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Kraken go to Vancouver, come back with nothing but a 5-2 loss

Canucks prove very inhospitable hosts, if we’re being honest

NHL: FEB 21 Kraken at Canucks Photo by Derek Cain/Icon Sportswire via Getty Images

FIRST PERIOD

The first was actually a really good period for Seattle, once you get past the very first thing that happened.

It would have been only too easy to be disheartened by not just another early goal allowed, but a goal allowed after only 11 seconds of play. But Seattle was born into the early deficit — molded by it, even. It’s not like giving up an early goal has worked out in the long run, but it is almost a comfort at this point. We didn’t have to dwell on it for too long, at least, thanks to Marcus Johnasson and Jared McCann.

Johansson made Tyler Myers look silly here on this rush chance. Digging the puck out from Myers’ skates and then slowing to let McCann get in to create a 2-on-1, then the patience, oh the PATIENCE, to wait until the last moment to sneak the puck across to Seattle’s leading goal scorer. That’s the easiest goal McCann has had all season. I’ll admit I was hesitant when Marcus Johansson started getting top-6 minutes for this team initially, but it’s paid dividends of late — Jojo can make some plays.

The Kraken got the game’s first power play near the end of this period and it didn’t go well at all. They were outshot 1-0 on the man advantage, and a few seconds before the power play expired Vince Dunn took an interference penalty to prevent an Elias Pettersson breakaway. Fortunately, the Kraken have a deadly shorthanded attack headed by the ageless Mark Giordano, apparently.

Gio showed us that he’s still got wheels when he needs them to go with those soft hands. But to me, the highlight of this one was once again the pass that set up the chance. Joonas Donskoi showed us some of the patience we saw from Jojo before launching a pass to the moon that would make Russell Wilson proud. The puck laid down flat just in time for Gio and bam, the Kraken took a 2-1 lead. Chris Driedger made 14 saves over the final 19:49 of this period as well, an impressive stretch after a rocky start.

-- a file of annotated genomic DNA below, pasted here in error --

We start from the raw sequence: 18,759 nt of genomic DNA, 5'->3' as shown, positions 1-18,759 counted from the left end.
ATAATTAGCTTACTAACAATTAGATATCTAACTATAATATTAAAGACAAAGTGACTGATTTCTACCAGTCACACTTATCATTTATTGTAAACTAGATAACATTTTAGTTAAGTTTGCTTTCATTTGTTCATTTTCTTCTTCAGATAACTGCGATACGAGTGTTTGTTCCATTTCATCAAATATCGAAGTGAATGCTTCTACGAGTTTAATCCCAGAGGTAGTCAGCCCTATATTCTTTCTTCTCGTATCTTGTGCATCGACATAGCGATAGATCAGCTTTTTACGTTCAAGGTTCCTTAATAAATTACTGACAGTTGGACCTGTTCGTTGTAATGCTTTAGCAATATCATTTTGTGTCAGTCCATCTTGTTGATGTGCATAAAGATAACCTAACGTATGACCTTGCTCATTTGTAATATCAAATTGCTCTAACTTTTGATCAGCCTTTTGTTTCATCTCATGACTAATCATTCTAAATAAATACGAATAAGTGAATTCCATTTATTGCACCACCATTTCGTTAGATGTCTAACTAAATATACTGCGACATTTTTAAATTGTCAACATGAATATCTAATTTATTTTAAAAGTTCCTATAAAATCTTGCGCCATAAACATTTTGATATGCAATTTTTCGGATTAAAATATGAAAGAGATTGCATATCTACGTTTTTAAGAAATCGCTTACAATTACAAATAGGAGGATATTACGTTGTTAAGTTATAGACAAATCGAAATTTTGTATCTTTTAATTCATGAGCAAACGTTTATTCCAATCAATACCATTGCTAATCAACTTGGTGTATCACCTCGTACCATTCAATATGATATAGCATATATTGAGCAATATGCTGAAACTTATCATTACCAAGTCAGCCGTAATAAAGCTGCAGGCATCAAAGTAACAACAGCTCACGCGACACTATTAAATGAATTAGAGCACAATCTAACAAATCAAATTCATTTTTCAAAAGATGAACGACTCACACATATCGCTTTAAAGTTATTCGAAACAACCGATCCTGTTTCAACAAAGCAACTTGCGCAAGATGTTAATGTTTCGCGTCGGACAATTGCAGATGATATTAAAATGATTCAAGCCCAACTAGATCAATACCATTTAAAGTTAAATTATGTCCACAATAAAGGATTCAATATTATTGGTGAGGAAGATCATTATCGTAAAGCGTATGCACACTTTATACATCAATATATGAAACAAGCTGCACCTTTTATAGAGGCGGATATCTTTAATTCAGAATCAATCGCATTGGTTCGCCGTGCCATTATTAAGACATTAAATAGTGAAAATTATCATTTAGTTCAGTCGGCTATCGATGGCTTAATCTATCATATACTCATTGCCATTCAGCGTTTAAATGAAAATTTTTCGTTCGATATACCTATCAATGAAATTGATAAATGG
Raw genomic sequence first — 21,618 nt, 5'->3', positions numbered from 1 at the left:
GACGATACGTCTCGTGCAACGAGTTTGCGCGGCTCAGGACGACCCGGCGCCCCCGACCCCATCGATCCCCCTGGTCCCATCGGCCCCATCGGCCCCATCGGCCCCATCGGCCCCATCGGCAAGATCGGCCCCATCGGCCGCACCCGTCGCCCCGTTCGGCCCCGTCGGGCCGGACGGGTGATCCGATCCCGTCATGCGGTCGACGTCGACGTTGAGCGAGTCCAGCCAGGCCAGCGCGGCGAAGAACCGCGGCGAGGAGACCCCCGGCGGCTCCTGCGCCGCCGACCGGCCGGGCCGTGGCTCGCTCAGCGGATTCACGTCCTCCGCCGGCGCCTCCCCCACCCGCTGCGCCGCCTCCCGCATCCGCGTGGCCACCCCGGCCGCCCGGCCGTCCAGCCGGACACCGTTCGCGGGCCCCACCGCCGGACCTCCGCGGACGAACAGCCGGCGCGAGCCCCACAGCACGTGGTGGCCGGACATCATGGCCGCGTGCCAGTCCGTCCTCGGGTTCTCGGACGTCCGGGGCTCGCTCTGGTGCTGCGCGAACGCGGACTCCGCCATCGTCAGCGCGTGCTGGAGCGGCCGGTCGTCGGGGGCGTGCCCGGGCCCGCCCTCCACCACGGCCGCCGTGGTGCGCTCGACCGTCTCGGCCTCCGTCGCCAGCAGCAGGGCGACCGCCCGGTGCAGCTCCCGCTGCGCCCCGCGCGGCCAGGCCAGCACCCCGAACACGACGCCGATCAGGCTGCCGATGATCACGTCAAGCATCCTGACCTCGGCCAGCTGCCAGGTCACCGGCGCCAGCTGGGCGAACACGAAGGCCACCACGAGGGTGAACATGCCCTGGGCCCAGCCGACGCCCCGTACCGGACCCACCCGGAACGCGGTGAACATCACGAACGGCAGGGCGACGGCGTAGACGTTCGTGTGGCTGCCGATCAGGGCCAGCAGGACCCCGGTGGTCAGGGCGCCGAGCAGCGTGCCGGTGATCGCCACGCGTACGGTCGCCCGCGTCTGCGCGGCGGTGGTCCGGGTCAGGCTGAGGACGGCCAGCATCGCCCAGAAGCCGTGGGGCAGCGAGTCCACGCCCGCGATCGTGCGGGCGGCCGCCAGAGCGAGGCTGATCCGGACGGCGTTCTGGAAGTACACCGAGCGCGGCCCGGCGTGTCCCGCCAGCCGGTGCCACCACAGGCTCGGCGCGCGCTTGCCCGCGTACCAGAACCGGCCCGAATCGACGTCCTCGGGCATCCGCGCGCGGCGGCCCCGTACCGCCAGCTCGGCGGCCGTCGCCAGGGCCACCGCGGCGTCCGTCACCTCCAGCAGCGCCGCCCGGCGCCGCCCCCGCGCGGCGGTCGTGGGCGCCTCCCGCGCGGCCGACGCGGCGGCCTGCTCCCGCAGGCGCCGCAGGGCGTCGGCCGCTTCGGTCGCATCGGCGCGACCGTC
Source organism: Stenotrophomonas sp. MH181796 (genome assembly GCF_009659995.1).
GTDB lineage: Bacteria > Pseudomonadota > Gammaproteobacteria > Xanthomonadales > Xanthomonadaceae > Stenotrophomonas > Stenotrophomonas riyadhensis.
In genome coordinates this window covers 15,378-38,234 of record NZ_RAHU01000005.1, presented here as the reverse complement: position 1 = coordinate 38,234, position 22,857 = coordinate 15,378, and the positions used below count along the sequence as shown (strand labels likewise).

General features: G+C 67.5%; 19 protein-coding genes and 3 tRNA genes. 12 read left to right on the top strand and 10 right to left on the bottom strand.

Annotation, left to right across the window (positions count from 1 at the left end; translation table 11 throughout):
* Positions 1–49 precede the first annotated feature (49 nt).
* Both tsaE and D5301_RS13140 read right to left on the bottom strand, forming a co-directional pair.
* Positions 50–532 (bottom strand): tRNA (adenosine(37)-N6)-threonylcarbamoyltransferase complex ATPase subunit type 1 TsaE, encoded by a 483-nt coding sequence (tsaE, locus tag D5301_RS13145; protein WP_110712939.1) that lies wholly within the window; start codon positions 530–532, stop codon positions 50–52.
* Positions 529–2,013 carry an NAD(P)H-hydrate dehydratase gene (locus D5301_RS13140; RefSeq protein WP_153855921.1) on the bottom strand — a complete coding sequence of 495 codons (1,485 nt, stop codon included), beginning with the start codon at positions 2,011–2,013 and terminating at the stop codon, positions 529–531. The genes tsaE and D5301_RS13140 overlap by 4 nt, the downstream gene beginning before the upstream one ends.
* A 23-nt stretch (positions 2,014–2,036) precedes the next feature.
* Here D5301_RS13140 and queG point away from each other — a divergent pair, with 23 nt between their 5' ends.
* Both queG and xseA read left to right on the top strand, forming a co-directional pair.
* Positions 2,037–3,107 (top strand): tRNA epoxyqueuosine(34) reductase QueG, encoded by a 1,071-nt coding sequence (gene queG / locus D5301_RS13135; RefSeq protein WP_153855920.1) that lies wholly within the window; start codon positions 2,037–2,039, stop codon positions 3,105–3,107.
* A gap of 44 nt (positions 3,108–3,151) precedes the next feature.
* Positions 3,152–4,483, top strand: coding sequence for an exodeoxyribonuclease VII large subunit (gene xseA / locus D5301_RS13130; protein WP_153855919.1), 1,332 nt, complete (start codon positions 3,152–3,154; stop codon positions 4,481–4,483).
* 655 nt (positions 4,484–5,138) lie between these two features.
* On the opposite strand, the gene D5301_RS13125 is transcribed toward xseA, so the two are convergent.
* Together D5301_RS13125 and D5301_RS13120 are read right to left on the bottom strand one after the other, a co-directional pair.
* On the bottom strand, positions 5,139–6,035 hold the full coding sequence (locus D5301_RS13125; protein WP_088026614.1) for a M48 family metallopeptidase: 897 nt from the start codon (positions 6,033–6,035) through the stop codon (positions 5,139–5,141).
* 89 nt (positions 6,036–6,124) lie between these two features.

SECOND PERIOD

The second period was ass.

Okay if you must know more, know that the Canucks outshot the Kraken 18-4, earned 82.3% of the expected goals, and 100% of the actual goals in this period. It started early when Travis Hamonic snuck in a one-timer that seemed to phase right through Driedger. Jamie Oleksiak then promply took a holding penalty, sending Vancouver to the power play, but Seattle did at least manage to kill off the penalty. Still, the onslaught from the Canucks early on really set the tone for the rest of the period, and Seattle spent most of the middle 20 minutes just trying to hold on.

On the lighter side, we were blessed with a truly hilarious and bizarre moment when three skaters from each team spent an inordinate amount of time battling for the “puck” in the corner whilst the actual puck was on the other side of the ice.

Vancouver scored what would eventually count as the game-winner with 3 minutes to go, when Seattle just could not get out of their own zone. Quinn Hughes threw a puck at the net from a bad angle, and the rebound found Vasily Podkolzin on the back door for the easy tap-in.

The Kraken had another power play opportunity near the end of this period, but once again they:

  • Didn’t get a shot on goal
  • Took a penalty before their power play expired to prevent an odd-man rush for Vancouver

Basically the power play struggles are still alive and well.

THIRD PERIOD

Vancouver began the period with an abbreviated power play, thanks to the aforementioned penalty taken by Alex Wennberg to prevent the shorthanded scoring chance at the end of the second. Bo Horvat made them pay on this one with a one-timer from the slot after some great puck movement by the Canucks. With that it was 4-2 Vancouver on the scoreboard and no signs from Seattle that they would be able to overcome that deficit. With an inability to generate sustained offensive pressure, the Kraken got creative and tried throwing six skaters out onto the ice early on without pulling the goalie, but the referees somehow managed to catch them in the act.

What is even going on in this hockey game? Why can’t the Kraken be normal? We may never know for sure.

Tanner Pearson added an empty net goal in the final minutes to make it a 5-2 final score, and the Kraken fall to 0-3 against their I-5 rivals this season.

GAME NOTES

  • Chris Driedger made 41 saves on 44 shots, a season-high on both counts. The early goal was tough but he played admirably over the next 59 minutes, including this save on a clean JT Miller breakaway
  • Seattle’s losing streak is now at four games, the fourth time this season they’ve had a losing streak last that long.
  • Morgan Geekie moved up to play with Jared McCann and Jordan Eberle for a bit in the third period, and according to Natural Stat Trick the three skaters generated 8 shot attempts while allowing none for Vancouver.
  • Calle Järnkrok took a stick up high and gave us a single picture that sums up this game